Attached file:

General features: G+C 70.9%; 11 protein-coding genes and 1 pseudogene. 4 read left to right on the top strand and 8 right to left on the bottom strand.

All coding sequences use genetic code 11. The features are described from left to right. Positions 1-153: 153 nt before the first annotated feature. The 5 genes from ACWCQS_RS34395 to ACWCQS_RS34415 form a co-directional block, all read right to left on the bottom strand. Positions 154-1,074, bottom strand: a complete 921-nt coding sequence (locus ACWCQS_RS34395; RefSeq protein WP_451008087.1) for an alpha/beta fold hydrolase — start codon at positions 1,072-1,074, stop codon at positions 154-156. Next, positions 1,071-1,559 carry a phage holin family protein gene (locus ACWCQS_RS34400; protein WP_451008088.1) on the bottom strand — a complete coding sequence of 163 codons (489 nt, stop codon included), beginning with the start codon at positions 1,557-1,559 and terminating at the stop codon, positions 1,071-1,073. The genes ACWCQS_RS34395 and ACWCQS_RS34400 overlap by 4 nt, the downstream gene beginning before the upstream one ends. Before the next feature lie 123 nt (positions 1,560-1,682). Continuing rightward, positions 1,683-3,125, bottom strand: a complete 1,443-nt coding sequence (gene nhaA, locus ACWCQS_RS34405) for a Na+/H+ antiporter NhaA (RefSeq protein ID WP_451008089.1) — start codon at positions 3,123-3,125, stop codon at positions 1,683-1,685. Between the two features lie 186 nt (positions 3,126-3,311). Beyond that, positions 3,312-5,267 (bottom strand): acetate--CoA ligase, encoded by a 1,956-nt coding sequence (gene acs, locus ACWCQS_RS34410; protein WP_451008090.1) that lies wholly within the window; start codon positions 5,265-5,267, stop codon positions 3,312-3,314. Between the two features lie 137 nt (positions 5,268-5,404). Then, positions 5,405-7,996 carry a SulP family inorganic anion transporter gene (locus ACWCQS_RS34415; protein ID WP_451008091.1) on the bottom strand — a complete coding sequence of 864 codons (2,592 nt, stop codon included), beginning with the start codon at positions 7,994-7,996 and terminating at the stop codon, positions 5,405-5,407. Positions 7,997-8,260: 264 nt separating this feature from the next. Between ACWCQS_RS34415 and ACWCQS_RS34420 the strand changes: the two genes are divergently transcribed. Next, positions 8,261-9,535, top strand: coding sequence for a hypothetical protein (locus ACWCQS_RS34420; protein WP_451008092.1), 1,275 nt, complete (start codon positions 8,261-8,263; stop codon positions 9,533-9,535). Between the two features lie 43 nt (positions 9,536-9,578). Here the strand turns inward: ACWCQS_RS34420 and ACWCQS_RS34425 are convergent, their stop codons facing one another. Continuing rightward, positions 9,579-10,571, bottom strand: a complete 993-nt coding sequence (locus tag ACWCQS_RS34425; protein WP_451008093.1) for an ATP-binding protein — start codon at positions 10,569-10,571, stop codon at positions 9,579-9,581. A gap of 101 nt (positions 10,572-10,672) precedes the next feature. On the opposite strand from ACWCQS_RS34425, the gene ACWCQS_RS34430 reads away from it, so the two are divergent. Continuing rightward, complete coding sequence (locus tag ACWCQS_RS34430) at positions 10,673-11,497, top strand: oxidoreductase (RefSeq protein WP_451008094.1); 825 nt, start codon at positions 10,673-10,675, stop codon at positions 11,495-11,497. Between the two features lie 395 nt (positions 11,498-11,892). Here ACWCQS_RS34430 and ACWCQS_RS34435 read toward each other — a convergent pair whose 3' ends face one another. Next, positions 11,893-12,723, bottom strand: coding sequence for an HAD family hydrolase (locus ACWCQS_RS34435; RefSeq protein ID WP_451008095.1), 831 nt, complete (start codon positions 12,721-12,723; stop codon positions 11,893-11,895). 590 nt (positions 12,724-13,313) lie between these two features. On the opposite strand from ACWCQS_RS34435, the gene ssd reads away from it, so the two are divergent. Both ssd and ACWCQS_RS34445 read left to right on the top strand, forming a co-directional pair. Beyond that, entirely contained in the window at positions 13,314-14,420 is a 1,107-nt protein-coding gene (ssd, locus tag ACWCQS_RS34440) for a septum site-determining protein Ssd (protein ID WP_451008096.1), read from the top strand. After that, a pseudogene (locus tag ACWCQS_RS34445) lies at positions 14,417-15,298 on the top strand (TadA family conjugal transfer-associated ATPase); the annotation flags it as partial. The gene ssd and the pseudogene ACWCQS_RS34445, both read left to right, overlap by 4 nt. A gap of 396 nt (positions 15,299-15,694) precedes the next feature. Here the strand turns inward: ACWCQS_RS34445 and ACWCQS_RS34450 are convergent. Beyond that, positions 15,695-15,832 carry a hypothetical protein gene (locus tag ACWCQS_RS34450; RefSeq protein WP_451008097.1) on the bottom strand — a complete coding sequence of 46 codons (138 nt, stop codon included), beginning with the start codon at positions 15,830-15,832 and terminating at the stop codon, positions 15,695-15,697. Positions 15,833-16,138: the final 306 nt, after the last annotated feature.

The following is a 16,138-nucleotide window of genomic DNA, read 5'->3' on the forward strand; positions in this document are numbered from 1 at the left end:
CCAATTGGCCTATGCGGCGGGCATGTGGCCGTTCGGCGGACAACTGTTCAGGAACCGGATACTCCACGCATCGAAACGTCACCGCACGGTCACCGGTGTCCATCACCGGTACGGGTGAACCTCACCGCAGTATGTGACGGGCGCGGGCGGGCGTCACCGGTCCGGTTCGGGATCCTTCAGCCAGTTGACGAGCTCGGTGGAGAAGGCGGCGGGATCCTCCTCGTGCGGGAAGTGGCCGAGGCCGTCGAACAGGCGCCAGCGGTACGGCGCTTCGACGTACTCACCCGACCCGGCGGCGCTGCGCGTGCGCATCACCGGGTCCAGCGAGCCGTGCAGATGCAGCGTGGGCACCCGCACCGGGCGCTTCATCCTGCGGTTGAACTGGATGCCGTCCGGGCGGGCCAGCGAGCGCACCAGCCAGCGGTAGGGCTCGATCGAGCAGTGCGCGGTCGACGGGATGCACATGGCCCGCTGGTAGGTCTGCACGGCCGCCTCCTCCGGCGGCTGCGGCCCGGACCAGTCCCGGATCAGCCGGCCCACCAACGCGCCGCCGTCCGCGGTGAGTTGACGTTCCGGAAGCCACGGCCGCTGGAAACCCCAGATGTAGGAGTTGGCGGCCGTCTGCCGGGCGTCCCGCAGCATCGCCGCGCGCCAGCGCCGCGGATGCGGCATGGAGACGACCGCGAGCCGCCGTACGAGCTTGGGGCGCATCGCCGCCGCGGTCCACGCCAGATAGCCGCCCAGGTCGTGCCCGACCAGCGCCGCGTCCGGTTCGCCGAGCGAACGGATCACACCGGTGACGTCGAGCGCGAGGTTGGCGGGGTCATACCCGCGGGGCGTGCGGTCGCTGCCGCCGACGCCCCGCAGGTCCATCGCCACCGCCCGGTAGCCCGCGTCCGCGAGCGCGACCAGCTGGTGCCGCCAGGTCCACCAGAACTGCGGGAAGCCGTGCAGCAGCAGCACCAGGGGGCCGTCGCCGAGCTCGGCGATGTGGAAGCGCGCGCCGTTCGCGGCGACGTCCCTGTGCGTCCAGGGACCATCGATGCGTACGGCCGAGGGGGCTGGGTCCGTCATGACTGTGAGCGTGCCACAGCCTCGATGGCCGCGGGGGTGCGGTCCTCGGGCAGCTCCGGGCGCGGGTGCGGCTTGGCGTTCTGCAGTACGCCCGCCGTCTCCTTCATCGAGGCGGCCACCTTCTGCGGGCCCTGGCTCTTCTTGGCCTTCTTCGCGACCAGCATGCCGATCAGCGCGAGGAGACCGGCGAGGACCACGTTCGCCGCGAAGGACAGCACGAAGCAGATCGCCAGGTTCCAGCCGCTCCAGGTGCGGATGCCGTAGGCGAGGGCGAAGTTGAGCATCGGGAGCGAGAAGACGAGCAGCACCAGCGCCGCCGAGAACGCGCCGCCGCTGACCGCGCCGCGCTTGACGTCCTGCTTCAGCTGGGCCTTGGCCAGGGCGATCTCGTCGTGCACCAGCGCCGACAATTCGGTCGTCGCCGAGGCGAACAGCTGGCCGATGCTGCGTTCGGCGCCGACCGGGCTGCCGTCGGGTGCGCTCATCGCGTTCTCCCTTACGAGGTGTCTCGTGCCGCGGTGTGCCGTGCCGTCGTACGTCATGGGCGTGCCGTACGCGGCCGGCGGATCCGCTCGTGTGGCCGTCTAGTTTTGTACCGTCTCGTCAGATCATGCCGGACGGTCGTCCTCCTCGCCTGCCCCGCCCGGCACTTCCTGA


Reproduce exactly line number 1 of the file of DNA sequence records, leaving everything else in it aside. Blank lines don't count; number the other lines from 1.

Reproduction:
General features: G+C 70.9%; 11 protein-coding genes and 1 pseudogene. 4 read left to right on the top strand and 8 right to left on the bottom strand.